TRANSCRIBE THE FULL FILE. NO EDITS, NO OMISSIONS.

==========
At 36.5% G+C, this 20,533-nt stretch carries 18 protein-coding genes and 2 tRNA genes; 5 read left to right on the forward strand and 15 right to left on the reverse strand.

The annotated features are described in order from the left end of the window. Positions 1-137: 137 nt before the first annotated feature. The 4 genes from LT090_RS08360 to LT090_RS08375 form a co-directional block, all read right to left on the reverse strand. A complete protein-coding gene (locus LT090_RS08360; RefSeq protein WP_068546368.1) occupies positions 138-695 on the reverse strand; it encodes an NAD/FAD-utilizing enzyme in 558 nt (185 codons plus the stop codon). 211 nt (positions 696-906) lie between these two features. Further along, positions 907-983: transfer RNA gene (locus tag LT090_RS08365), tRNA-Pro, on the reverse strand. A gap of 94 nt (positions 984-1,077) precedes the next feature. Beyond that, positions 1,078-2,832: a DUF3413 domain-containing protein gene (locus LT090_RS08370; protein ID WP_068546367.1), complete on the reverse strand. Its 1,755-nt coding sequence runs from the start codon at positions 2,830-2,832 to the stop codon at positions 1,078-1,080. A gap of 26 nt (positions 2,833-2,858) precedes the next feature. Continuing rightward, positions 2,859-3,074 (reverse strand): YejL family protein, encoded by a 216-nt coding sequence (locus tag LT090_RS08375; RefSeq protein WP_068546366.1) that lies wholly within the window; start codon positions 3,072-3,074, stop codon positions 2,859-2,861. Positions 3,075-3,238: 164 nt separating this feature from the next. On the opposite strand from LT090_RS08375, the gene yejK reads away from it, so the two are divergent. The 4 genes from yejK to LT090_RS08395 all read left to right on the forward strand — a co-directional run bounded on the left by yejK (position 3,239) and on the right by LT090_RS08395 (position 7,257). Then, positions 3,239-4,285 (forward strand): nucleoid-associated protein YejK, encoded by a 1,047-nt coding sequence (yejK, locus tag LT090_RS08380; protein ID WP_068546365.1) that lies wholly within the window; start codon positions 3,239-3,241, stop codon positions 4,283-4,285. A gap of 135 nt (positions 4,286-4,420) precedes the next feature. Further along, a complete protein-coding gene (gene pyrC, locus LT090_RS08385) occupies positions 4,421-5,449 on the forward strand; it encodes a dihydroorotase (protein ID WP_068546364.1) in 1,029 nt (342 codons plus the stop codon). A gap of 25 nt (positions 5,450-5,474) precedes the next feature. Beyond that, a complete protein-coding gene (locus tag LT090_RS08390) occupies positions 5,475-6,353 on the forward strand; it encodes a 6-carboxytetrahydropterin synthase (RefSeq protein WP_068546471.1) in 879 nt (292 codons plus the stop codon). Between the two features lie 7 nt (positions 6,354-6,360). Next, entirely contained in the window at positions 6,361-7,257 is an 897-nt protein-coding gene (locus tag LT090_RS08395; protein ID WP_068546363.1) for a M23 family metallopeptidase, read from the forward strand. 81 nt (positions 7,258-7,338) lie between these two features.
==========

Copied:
At 36.5% G+C, this 20,533-nt stretch carries 18 protein-coding genes and 2 tRNA genes; 5 read left to right on the forward strand and 15 right to left on the reverse strand.

The annotated features are described in order from the left end of the window. Positions 1-137: 137 nt before the first annotated feature. The 4 genes from LT090_RS08360 to LT090_RS08375 form a co-directional block, all read right to left on the reverse strand. A complete protein-coding gene (locus LT090_RS08360; RefSeq protein WP_068546368.1) occupies positions 138-695 on the reverse strand; it encodes an NAD/FAD-utilizing enzyme in 558 nt (185 codons plus the stop codon). 211 nt (positions 696-906) lie between these two features. Further along, positions 907-983: transfer RNA gene (locus tag LT090_RS08365), tRNA-Pro, on the reverse strand. A gap of 94 nt (positions 984-1,077) precedes the next feature. Beyond that, positions 1,078-2,832: a DUF3413 domain-containing protein gene (locus LT090_RS08370; protein ID WP_068546367.1), complete on the reverse strand. Its 1,755-nt coding sequence runs from the start codon at positions 2,830-2,832 to the stop codon at positions 1,078-1,080. A gap of 26 nt (positions 2,833-2,858) precedes the next feature. Continuing rightward, positions 2,859-3,074 (reverse strand): YejL family protein, encoded by a 216-nt coding sequence (locus tag LT090_RS08375; RefSeq protein WP_068546366.1) that lies wholly within the window; start codon positions 3,072-3,074, stop codon positions 2,859-2,861. Positions 3,075-3,238: 164 nt separating this feature from the next. On the opposite strand from LT090_RS08375, the gene yejK reads away from it, so the two are divergent. The 4 genes from yejK to LT090_RS08395 all read left to right on the forward strand — a co-directional run bounded on the left by yejK (position 3,239) and on the right by LT090_RS08395 (position 7,257). Then, positions 3,239-4,285 (forward strand): nucleoid-associated protein YejK, encoded by a 1,047-nt coding sequence (yejK, locus tag LT090_RS08380; protein ID WP_068546365.1) that lies wholly within the window; start codon positions 3,239-3,241, stop codon positions 4,283-4,285. A gap of 135 nt (positions 4,286-4,420) precedes the next feature. Further along, a complete protein-coding gene (gene pyrC, locus LT090_RS08385) occupies positions 4,421-5,449 on the forward strand; it encodes a dihydroorotase (protein ID WP_068546364.1) in 1,029 nt (342 codons plus the stop codon). A gap of 25 nt (positions 5,450-5,474) precedes the next feature. Beyond that, a complete protein-coding gene (locus tag LT090_RS08390) occupies positions 5,475-6,353 on the forward strand; it encodes a 6-carboxytetrahydropterin synthase (RefSeq protein WP_068546471.1) in 879 nt (292 codons plus the stop codon). Between the two features lie 7 nt (positions 6,354-6,360). Next, entirely contained in the window at positions 6,361-7,257 is an 897-nt protein-coding gene (locus tag LT090_RS08395; protein ID WP_068546363.1) for a M23 family metallopeptidase, read from the forward strand. 81 nt (positions 7,258-7,338) lie between these two features.